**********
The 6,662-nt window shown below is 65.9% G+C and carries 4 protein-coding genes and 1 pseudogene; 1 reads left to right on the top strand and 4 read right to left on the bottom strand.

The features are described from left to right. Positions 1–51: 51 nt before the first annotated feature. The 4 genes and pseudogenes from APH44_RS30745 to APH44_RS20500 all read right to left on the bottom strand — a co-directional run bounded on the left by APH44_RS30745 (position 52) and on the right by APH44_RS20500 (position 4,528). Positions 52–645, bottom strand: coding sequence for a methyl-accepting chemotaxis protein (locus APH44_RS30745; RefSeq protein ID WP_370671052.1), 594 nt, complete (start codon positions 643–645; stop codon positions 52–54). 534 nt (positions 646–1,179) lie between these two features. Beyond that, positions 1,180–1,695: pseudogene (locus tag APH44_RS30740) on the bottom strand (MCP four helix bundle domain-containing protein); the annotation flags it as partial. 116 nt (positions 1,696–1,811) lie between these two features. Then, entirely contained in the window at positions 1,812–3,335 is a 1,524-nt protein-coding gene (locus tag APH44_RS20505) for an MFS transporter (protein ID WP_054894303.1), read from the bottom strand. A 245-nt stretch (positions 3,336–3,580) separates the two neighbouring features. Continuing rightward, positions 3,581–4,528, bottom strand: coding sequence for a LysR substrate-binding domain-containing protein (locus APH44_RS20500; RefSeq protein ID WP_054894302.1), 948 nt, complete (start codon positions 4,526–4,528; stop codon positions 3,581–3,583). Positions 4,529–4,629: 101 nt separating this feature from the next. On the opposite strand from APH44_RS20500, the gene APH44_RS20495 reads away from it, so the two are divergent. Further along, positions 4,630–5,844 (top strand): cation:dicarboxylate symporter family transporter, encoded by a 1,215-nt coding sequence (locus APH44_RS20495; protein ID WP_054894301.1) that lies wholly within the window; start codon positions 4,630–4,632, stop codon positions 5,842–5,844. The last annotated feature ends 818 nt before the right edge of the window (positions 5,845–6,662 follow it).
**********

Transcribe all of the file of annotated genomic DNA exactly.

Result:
The 6,662-nt window shown below is 65.9% G+C and carries 4 protein-coding genes and 1 pseudogene; 1 reads left to right on the top strand and 4 read right to left on the bottom strand.

The features are described from left to right. Positions 1–51: 51 nt before the first annotated feature. The 4 genes and pseudogenes from APH44_RS30745 to APH44_RS20500 all read right to left on the bottom strand — a co-directional run bounded on the left by APH44_RS30745 (position 52) and on the right by APH44_RS20500 (position 4,528). Positions 52–645, bottom strand: coding sequence for a methyl-accepting chemotaxis protein (locus APH44_RS30745; RefSeq protein ID WP_370671052.1), 594 nt, complete (start codon positions 643–645; stop codon positions 52–54). 534 nt (positions 646–1,179) lie between these two features. Beyond that, positions 1,180–1,695: pseudogene (locus tag APH44_RS30740) on the bottom strand (MCP four helix bundle domain-containing protein); the annotation flags it as partial. 116 nt (positions 1,696–1,811) lie between these two features. Then, entirely contained in the window at positions 1,812–3,335 is a 1,524-nt protein-coding gene (locus tag APH44_RS20505) for an MFS transporter (protein ID WP_054894303.1), read from the bottom strand. A 245-nt stretch (positions 3,336–3,580) separates the two neighbouring features. Continuing rightward, positions 3,581–4,528, bottom strand: coding sequence for a LysR substrate-binding domain-containing protein (locus APH44_RS20500; RefSeq protein ID WP_054894302.1), 948 nt, complete (start codon positions 4,526–4,528; stop codon positions 3,581–3,583). Positions 4,529–4,629: 101 nt separating this feature from the next. On the opposite strand from APH44_RS20500, the gene APH44_RS20495 reads away from it, so the two are divergent. Further along, positions 4,630–5,844 (top strand): cation:dicarboxylate symporter family transporter, encoded by a 1,215-nt coding sequence (locus APH44_RS20495; protein ID WP_054894301.1) that lies wholly within the window; start codon positions 4,630–4,632, stop codon positions 5,842–5,844. The last annotated feature ends 818 nt before the right edge of the window (positions 5,845–6,662 follow it).